Breaching the dams would generate a substantial number of short-term jobs in the lower Snake River. These jobs are primarily expected to occur as a result of construction activities associated with replacement power facilities, recreation facilities, transportation infrastructure, pump and well modification, and project implementation.
Relatively large short-term employment is expected to be associated with power plant construction (5,572 jobs) and transportation facilities construction (6,982 jobs). These totals represent the maximum annual employment that would occur in each case. The maximum short-term employment gain projected for any one year is 14,871.
The preceding section only addresses those changes that are expected to occur in the lower Snake River area. Alternative 4 -- Dam Breaching would also have effects that would either occur throughout the Pacific Northwest or in an area of the region outside of the lower Snake River area. Additional jobs would be permanently lost, with others permanently gained. Job losses would mainly be associated with projected increases in electricity bills (2,382 jobs). Permanent job gains are expected to result from replacement power facilities (located outside the lower Snake River area), changes in transportation, and changes in commercial and ocean recreational fishing. There would also be short-term job gains associated with construction activities that would take place outside the lower Snake River area (power plant construction and railcar storage construction).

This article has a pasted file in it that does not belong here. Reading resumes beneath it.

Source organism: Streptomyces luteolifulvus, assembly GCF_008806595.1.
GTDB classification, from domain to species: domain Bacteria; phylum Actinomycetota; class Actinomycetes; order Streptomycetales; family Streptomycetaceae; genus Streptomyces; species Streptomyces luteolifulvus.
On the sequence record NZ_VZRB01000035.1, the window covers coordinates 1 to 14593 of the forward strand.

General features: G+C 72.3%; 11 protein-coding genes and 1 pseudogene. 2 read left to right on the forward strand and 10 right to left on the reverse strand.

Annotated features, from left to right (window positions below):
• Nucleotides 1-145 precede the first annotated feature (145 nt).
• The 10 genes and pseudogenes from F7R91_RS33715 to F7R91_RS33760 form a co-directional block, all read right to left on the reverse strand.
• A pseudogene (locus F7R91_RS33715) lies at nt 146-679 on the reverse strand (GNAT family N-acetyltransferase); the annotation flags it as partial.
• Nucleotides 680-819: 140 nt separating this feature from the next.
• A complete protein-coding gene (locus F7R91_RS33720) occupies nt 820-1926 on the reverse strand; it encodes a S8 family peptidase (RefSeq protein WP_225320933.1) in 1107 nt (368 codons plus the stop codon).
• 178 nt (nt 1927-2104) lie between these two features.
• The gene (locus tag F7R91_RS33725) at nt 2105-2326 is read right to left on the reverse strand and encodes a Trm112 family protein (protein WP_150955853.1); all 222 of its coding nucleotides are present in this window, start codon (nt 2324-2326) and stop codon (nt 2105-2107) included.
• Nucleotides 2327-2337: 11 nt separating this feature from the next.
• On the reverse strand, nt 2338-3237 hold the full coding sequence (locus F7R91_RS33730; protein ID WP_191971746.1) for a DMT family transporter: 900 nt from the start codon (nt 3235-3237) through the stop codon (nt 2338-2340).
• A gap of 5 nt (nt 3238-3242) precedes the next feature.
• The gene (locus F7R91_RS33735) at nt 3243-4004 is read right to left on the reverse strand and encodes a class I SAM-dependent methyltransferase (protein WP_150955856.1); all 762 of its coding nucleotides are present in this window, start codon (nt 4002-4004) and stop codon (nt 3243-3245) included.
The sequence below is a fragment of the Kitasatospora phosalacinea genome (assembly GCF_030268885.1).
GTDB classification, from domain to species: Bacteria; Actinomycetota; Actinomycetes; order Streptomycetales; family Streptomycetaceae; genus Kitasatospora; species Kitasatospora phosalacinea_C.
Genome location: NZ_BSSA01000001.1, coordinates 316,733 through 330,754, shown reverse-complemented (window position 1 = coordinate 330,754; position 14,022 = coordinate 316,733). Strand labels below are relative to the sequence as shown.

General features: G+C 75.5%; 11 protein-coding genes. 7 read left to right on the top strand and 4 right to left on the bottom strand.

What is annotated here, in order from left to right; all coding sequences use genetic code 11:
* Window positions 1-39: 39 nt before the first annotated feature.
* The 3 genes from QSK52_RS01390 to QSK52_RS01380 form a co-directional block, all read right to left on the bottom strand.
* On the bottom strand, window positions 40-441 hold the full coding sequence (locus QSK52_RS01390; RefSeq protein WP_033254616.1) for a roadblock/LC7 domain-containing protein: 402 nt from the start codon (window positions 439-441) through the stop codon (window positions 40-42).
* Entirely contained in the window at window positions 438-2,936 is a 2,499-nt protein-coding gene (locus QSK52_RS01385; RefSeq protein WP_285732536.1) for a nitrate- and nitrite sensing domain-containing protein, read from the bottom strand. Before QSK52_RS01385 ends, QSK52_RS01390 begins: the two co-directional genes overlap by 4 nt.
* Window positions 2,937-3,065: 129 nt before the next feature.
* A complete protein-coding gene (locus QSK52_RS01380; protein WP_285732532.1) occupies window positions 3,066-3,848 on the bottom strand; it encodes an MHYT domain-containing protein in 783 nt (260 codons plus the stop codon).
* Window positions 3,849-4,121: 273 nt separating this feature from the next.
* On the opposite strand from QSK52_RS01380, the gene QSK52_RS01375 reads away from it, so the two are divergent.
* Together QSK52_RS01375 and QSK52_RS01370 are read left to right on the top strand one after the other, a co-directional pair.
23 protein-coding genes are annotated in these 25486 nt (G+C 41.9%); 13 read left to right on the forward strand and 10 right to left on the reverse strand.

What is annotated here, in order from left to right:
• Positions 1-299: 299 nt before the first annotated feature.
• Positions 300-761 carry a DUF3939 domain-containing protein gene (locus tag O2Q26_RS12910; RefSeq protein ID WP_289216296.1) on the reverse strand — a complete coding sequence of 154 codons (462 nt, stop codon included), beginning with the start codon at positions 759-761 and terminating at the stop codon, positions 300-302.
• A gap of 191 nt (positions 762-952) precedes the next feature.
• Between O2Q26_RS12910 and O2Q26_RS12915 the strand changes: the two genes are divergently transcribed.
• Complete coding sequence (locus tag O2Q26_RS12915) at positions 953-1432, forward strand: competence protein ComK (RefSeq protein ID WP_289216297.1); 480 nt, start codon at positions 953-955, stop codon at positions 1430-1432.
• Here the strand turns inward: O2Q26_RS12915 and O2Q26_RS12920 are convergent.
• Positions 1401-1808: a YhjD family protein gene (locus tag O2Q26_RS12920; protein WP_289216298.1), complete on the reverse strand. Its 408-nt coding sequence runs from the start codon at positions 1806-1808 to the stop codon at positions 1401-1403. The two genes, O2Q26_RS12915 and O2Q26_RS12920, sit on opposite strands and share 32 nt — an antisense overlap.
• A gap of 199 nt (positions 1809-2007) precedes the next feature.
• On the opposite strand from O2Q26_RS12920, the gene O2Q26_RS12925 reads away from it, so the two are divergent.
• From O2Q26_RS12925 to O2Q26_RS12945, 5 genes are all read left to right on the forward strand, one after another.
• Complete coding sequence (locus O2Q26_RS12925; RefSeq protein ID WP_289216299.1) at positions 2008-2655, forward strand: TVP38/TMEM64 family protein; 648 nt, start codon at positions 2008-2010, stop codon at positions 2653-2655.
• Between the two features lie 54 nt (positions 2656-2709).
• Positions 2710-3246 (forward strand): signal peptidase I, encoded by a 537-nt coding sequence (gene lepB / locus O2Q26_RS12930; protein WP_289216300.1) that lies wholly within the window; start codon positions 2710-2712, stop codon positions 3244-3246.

The overall regional impacts of Alternative 4 -- Dam Breaching for the Pacific Northwest are illustrated in the figure below, which shows the projected annual net change in employment for project years 1 through 50. This figure illustrates that the maximum annual net employment gain for the region as a whole would be 11,384 jobs in project year 5. In the long term, the projected number of permanent job losses is expected to be larger than permanent gains, with a net long-term loss of 2,290 jobs in the region as a whole.
Under Alternatives 2 and 3, effects on communities would generally be minor. Some communities upriver may be adversely affected by lower probabilities of salmon recovery. Uncertainty surrounding the future of the dams may negatively affect some communities. Coastal communities could receive minor economic benefits from increased fish runs if salmon returns increase significantly.